Foodprint won the Impact Award for their student-led project, which helps around 600 people every week receive surplus nutritious food.
Foodprint opened in 2017 with the support from Nottingham City Council to save food from supermarkets that would have otherwise been thrown away. The food saved is still ‘perfectly good’ to eat and the scheme prevents food going to a landfill site.
Foodprint sells this unwanted food in a store in Sneinton to ensure everyone in the local area can afford ‘high quality and nutritious’ food. Revenues from the shop subsidise the redistribution network, which delivers surplus food to homeless shelters, food banks and school breakfast clubs.
The store and redistribution network are operated by a large body of volunteers from the university and from the local community.
Robert Mokaya, the university’s pro-vice-chancellor for global engagement, said: “We are extremely proud of our Enactus students and in this particular case those involved in Foodprint who have won this award in the face of fierce competition from other valuable projects globally.
“The prize is testament to the clear vision, ambition and sheer hard work of these young entrepreneurs who are making a real difference to thousands of people in Nottingham every year. Their efforts are a double win in terms of the impact on the environment and tackling food waste in a highly practical and effective way.”
The Foodprint shop in Sneinton is run by students from Enactus Nottingham- a non-profit organisation that supports student entrepreneurs.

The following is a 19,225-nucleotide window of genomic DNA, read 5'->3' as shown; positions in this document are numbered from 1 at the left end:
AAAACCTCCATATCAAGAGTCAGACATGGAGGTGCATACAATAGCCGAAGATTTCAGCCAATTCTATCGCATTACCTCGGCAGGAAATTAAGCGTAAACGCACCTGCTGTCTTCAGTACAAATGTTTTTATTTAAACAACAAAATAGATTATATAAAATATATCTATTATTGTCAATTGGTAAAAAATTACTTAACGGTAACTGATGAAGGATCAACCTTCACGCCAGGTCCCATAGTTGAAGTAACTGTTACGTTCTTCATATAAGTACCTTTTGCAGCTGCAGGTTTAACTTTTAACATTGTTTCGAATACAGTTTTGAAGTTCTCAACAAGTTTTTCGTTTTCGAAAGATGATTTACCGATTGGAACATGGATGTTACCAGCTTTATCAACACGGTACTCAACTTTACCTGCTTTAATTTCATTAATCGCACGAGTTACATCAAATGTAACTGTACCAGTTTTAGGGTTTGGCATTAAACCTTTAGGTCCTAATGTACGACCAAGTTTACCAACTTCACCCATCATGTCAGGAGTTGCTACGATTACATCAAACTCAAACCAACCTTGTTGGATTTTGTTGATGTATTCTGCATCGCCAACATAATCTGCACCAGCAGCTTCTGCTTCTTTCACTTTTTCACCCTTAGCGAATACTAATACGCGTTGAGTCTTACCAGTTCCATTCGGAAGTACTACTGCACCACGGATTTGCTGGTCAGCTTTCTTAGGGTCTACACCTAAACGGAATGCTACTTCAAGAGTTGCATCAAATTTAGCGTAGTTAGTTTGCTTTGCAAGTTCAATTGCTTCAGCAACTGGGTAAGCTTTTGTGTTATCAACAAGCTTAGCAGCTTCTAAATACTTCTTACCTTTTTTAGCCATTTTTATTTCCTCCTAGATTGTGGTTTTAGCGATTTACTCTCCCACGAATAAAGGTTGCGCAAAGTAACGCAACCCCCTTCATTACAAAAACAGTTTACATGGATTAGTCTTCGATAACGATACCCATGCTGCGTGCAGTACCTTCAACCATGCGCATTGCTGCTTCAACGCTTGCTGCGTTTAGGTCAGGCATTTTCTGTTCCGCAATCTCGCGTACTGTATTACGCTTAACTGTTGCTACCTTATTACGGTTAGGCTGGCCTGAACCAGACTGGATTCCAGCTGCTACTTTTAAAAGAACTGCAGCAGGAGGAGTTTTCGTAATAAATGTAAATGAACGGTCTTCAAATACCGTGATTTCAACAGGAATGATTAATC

Since it started the company has saved over 30 tonnes of food from being wasted, which is equivalent to 130,000 Kg of C02 emissions.
Chris Hyland, director of Foodprint, added: "Winning this prize is a huge honour, and reflects the enormous amount of work and passion put in by Foodprint members past and present, our amazing volunteers, local community partners and our customers. We're really excited to scale our environmental and social impact even further in 2020.
“We are dramatically increasing the amount of food we save from landfill and are soon to launch 'Foodprint on Wheels' to truly make high-quality affordable food accessible to all. We're sure RISE's support will be invaluable in helping make it a success!"
Foodprint won the Impact Award from U21, a global body that works to improve student experience and share best practice in research and educational ‘innovation’.
The RISE (Real Impact on Society and Environment) award opportunity showcases student-led projects and is ‘inspired’ by the United Nations 17 Sustainable Development Goals.
There were 16 student businesses from U21 institutions all over the world competing for the prize. For winning the Impact Award category Foodprint will gain ‘international exposure’ and have the opportunity to converse with a global network of ‘expert mentors’ and supporters.
A global panel of judges from the world of ‘social entrepreneurship and innovation’ chose the victorious teams from a selection of video pitches.
Professor Bairbre Redmond, provost of U21, commented: “The U21 RISE projects are truly inspiring and demonstrate both the ingenuity and the depth of concern that students in U21 universities have in making the world a better place.
“I loved watching these videos and seeing what is happening in social enterprise and innovation around the world. My congratulations to all who took part and we look forward to supporting them to reach their goals.”